Sunday, 18 August 2013

Retirement for Benny

Unlike his wife, Mary Livingstone, Jack Benny never retired. Death claimed him before he got the chance. And that’s probably the only way it could have happened. Mary, on the other hand, apparently never felt comfortable in front of an audience and quit in the 1950s, preferring to spend her time spending money.

Jack was constantly on the go throughout his life. Even at the age of 80, he had plenty of plans ahead. So it’s with a bit of alarm that a newspaper feature story from 1944 talks about Jack retiring—although the columnist doesn’t take it seriously.

This is from the North American Newspaper Alliance and appeared in papers of January 19th that year.


Jack Benny is going to retire and have himself some fun. He said so yesterday. He said so a year ago, five and 10 years ago. Not right away, of course. He's too busy at the moment. He's been too busy for the past 30 years. But someday, and mark it well, he's going to get clear away from gag writers, radio programs, movies and such and really relax.
At least that's what he says. Personally, we think Benny is just talking through his cigar again. Benny is the sort of fellow who'll pass out of the picture with a gag on his lips and his feet on the chalk marks before a camera. He can no more relax than you can lay your hands on a 50-gallon drum of gasoline tonight. It isn't in the cards, and, secretly, no knows it better than Benny.
We had a talk with Jack in his make-up for one of the most fantastic characters of his career. It's that of an angel, complete with wings, for "The Horn Blows at Midnight," which he's doing for Warner Brothers. As the Angel Least Likely to be Missed." Jack is sent down from heaven by Chief Guy Kibbee to destroy the earth by the simple act of blowing his trumpet at midnight.
Actually, he never gets around to the act, as the world is deemed worth saving after all. But, before getting to the fadeout enough screwball things happen to give us a clue as to why Benny won't be retiring this year, or next, or even next. The reason is this: Jack Benny gets too much fun out of his work to give it up.
He admits he must be busy or he gets irritable. That's why, he crowds his days with writers' conferences and work, and his nights with benefits and shows for soldiers. It beats sitting around with the boys at Chasen's or the Brown Derby.
Jack isn't interested in the past, doesn't care to talk about it at all. The superb work he did entertaining troops in North Africa and Italy is never mentioned. We did, and he quickly shifted the subject. All that happened yesterday. Jack has his sights on tomorrow.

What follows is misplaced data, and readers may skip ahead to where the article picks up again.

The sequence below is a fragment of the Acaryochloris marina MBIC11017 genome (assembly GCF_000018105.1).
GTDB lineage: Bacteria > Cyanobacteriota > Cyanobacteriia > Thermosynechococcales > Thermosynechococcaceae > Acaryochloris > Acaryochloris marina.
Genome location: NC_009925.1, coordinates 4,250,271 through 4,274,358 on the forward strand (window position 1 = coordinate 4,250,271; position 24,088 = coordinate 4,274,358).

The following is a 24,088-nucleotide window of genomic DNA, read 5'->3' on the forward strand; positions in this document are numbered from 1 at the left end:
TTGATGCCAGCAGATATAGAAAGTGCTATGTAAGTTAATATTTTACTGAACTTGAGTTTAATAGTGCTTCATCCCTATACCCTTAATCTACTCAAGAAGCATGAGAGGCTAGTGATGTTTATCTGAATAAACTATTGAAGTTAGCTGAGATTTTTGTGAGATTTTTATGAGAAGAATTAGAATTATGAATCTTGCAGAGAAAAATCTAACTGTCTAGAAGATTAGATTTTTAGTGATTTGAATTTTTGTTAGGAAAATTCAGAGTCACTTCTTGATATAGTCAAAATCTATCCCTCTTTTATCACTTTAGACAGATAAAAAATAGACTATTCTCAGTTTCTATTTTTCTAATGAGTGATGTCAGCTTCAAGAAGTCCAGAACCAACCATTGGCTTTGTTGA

Because he's been a reigning radio favorite for more than a decade, many people overlook the fact, that Waukegan-born Benny Kubelsky (his real name) has been a screen star for even longer—16 years to be exact. He has, then, been "in the money" for a long time, and money, as such, has long ceased to interest him. But Jack knows if he stops work tomorrow he would toss some 100 people, his official family, out of work.
Like most everybody who reaches the top of his line, Jack entertains a secret ambition. He wants to be a movie director. With certain qualifications, he is quick to add.
"If I thought I'd be a good director," he told us, "I'd try it tomorrow. But I don't want to be just another director. I'd want to know I'm bringing something to the business that wasn't there before."
Many of his closest friends are directors. He studies their actions on the set. If he has an idol among directors it is Mervyn Le Roy. When Le Roy was making "Random Harvest" Benny was a visitor two or three times a week, always observing and always asking questions of Le Roy as to why he did this or that.
Benny thinks the most enviable fellow in the entertainment field today is Elliot Nugent. This for the reason that, Nugent is equally adept at acting, writing or directing. "If Elliot, sees a good part in a New York play, he takes it," said Jack "When the run is over and he has an urge to direct, he hops a train for Hollywood and picks up a megaphone. He never will he in a rut—and, of course, you can say the same thing for Orson Wells [sic].
All of which may be by way of warning you that, you needn't be surprised when, some day in the not too far distance, you see on the screen of your favorite theatre: "Produced by Jack Benny. Directed by Jack Benny. Starring Jack Benny. Written by Jack Benny."
He thinks that would be just about tops.

It’s a little unusual to see any positive talk about “The Horn Blows at Midnight.” Of course, the movie hadn’t come out at the time the column was written, so it couldn’t very well be the butt of jokes that went on for years.

Interestingly, the second-last line is very familiar, though Jack never really produced, directed, wrote and starred in his own movie. But he tried to on his radio show, in an episode with Danny Kaye that aired about four months after this interview. Could be it Jack thought the line in the column might make a good plot for his radio show? Could be. Jack’s mind was working on his career up to the day he died.

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